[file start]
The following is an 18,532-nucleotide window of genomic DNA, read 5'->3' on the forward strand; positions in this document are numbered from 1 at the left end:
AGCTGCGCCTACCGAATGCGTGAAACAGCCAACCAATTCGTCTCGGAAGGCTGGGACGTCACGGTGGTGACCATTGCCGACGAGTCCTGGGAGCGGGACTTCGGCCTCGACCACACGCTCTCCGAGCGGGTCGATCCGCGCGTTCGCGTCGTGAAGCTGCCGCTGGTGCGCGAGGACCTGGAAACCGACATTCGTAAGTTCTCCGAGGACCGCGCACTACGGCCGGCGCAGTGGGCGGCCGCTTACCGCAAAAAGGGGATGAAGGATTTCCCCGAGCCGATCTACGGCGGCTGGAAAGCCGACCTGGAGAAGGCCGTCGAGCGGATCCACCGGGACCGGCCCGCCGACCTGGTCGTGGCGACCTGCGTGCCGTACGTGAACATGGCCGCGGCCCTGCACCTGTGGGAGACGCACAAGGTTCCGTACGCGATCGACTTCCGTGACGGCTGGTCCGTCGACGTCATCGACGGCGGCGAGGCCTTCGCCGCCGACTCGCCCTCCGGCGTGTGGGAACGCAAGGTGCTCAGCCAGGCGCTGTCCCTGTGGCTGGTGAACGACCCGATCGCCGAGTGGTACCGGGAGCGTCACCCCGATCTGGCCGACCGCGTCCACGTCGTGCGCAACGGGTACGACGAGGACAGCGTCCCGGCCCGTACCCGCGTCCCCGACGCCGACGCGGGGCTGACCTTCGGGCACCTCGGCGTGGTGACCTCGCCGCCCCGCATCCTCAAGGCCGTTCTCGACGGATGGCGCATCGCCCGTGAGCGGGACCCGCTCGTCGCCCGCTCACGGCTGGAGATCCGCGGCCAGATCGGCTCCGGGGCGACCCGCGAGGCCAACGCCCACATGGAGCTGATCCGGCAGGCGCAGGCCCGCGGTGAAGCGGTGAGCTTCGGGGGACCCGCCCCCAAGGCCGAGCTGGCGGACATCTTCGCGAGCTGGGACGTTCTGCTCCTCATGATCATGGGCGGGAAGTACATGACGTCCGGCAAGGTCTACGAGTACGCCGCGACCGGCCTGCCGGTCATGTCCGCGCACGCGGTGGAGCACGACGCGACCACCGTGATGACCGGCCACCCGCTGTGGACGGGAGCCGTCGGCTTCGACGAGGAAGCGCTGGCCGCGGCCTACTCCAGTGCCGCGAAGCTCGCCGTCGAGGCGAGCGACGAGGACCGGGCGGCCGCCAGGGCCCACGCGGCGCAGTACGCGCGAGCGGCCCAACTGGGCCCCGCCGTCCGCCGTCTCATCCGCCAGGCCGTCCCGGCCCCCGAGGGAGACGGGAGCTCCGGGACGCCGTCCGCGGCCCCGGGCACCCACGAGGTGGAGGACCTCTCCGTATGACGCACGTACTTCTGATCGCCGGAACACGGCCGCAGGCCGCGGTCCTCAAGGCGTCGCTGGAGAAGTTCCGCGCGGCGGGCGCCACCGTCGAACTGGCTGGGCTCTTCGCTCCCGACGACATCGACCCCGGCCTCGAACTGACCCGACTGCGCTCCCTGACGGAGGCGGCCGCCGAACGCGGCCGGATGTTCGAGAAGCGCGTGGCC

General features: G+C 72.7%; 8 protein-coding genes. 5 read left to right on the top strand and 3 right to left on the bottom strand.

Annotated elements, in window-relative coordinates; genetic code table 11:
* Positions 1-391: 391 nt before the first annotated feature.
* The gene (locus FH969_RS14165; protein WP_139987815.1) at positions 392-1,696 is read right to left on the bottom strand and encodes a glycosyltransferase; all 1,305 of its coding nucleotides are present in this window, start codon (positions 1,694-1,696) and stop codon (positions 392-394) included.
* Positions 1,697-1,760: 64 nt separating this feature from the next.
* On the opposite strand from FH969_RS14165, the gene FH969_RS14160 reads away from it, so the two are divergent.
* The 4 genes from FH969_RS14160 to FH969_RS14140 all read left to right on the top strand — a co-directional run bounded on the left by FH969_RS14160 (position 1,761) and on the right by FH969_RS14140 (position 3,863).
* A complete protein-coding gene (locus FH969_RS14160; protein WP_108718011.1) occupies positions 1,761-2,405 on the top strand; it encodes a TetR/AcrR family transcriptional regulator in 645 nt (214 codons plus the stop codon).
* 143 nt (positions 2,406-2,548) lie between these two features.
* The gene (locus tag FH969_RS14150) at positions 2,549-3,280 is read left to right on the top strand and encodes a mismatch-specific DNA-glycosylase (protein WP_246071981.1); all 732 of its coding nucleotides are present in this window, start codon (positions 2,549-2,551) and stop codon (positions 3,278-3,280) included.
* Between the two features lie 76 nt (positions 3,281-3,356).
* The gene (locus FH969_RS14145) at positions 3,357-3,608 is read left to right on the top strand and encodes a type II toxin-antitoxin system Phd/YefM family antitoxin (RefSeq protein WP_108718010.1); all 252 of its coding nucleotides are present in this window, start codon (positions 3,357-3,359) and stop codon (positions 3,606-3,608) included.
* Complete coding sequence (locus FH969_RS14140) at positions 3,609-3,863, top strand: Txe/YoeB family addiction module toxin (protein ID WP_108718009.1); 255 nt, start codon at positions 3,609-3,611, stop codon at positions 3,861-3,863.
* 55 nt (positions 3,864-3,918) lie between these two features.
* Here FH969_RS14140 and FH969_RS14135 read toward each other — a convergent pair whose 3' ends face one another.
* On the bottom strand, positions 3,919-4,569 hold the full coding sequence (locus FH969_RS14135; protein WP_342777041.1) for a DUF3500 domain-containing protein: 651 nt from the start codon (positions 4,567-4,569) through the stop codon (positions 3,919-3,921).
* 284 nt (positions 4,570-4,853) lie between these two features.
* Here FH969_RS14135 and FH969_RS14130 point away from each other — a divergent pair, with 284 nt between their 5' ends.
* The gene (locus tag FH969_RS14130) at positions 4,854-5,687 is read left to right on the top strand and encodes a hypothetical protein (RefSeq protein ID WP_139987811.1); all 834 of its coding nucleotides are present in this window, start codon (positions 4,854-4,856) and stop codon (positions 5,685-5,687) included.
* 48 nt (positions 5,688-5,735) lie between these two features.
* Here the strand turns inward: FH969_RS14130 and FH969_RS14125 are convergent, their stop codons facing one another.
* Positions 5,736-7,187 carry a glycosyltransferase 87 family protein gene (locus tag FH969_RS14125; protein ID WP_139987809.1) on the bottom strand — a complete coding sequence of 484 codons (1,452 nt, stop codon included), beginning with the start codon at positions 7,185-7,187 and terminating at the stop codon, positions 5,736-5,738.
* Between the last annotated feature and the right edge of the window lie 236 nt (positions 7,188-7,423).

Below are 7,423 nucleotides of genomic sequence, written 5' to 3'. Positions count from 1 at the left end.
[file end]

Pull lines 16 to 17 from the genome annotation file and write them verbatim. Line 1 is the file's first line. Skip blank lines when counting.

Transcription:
* 55 nt (positions 3,864-3,918) lie between these two features.
* Here FH969_RS14140 and FH969_RS14135 read toward each other — a convergent pair whose 3' ends face one another.